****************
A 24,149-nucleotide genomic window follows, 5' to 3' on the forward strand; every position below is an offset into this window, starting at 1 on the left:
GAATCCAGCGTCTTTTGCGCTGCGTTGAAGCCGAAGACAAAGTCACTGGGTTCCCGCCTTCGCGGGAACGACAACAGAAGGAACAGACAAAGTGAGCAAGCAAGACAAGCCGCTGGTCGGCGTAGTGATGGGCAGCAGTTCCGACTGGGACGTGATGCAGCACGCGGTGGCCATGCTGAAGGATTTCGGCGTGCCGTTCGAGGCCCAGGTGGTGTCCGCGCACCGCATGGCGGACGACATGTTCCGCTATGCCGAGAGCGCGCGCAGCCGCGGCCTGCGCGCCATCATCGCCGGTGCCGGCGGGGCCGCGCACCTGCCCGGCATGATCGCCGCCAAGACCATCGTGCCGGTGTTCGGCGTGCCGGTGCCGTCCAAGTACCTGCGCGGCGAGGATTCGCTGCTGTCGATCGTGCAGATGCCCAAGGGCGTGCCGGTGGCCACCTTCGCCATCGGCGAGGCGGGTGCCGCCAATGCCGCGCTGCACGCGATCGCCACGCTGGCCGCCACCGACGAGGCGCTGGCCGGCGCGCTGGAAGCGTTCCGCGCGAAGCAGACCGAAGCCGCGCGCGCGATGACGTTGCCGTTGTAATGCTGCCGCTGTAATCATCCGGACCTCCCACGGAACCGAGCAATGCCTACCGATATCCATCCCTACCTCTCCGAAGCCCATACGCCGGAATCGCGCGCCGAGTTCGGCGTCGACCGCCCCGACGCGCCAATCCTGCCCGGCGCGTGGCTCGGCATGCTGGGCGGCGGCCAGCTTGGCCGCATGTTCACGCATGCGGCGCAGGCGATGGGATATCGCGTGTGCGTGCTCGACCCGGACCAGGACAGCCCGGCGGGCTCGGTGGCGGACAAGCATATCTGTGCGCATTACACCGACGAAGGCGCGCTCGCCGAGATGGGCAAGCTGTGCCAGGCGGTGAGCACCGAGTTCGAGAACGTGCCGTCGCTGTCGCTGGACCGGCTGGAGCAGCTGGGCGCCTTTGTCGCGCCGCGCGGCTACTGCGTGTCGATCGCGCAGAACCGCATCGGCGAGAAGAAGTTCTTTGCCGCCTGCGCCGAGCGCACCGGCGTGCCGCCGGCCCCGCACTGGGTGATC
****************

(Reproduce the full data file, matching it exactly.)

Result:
A 24,149-nucleotide genomic window follows, 5' to 3' on the forward strand; every position below is an offset into this window, starting at 1 on the left:
GAATCCAGCGTCTTTTGCGCTGCGTTGAAGCCGAAGACAAAGTCACTGGGTTCCCGCCTTCGCGGGAACGACAACAGAAGGAACAGACAAAGTGAGCAAGCAAGACAAGCCGCTGGTCGGCGTAGTGATGGGCAGCAGTTCCGACTGGGACGTGATGCAGCACGCGGTGGCCATGCTGAAGGATTTCGGCGTGCCGTTCGAGGCCCAGGTGGTGTCCGCGCACCGCATGGCGGACGACATGTTCCGCTATGCCGAGAGCGCGCGCAGCCGCGGCCTGCGCGCCATCATCGCCGGTGCCGGCGGGGCCGCGCACCTGCCCGGCATGATCGCCGCCAAGACCATCGTGCCGGTGTTCGGCGTGCCGGTGCCGTCCAAGTACCTGCGCGGCGAGGATTCGCTGCTGTCGATCGTGCAGATGCCCAAGGGCGTGCCGGTGGCCACCTTCGCCATCGGCGAGGCGGGTGCCGCCAATGCCGCGCTGCACGCGATCGCCACGCTGGCCGCCACCGACGAGGCGCTGGCCGGCGCGCTGGAAGCGTTCCGCGCGAAGCAGACCGAAGCCGCGCGCGCGATGACGTTGCCGTTGTAATGCTGCCGCTGTAATCATCCGGACCTCCCACGGAACCGAGCAATGCCTACCGATATCCATCCCTACCTCTCCGAAGCCCATACGCCGGAATCGCGCGCCGAGTTCGGCGTCGACCGCCCCGACGCGCCAATCCTGCCCGGCGCGTGGCTCGGCATGCTGGGCGGCGGCCAGCTTGGCCGCATGTTCACGCATGCGGCGCAGGCGATGGGATATCGCGTGTGCGTGCTCGACCCGGACCAGGACAGCCCGGCGGGCTCGGTGGCGGACAAGCATATCTGTGCGCATTACACCGACGAAGGCGCGCTCGCCGAGATGGGCAAGCTGTGCCAGGCGGTGAGCACCGAGTTCGAGAACGTGCCGTCGCTGTCGCTGGACCGGCTGGAGCAGCTGGGCGCCTTTGTCGCGCCGCGCGGCTACTGCGTGTCGATCGCGCAGAACCGCATCGGCGAGAAGAAGTTCTTTGCCGCCTGCGCCGAGCGCACCGGCGTGCCGCCGGCCCCGCACTGGGTGATC